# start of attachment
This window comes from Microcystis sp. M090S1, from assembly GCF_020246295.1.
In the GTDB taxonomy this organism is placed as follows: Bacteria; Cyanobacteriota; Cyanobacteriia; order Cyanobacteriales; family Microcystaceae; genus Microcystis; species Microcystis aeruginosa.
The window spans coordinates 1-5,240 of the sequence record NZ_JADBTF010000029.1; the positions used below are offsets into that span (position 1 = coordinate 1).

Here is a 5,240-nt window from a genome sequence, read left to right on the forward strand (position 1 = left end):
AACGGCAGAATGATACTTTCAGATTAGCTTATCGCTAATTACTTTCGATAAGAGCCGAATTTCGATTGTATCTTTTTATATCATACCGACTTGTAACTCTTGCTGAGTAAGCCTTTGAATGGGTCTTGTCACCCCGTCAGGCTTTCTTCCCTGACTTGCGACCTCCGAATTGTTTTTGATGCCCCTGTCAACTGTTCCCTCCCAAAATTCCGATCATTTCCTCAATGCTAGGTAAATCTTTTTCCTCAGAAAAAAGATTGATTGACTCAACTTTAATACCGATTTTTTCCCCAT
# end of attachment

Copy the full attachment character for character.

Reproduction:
This window comes from Microcystis sp. M090S1, from assembly GCF_020246295.1.
In the GTDB taxonomy this organism is placed as follows: Bacteria; Cyanobacteriota; Cyanobacteriia; order Cyanobacteriales; family Microcystaceae; genus Microcystis; species Microcystis aeruginosa.
The window spans coordinates 1-5,240 of the sequence record NZ_JADBTF010000029.1; the positions used below are offsets into that span (position 1 = coordinate 1).

Here is a 5,240-nt window from a genome sequence, read left to right on the forward strand (position 1 = left end):
AACGGCAGAATGATACTTTCAGATTAGCTTATCGCTAATTACTTTCGATAAGAGCCGAATTTCGATTGTATCTTTTTATATCATACCGACTTGTAACTCTTGCTGAGTAAGCCTTTGAATGGGTCTTGTCACCCCGTCAGGCTTTCTTCCCTGACTTGCGACCTCCGAATTGTTTTTGATGCCCCTGTCAACTGTTCCCTCCCAAAATTCCGATCATTTCCTCAATGCTAGGTAAATCTTTTTCCTCAGAAAAAAGATTGATTGACTCAACTTTAATACCGATTTTTTCCCCAT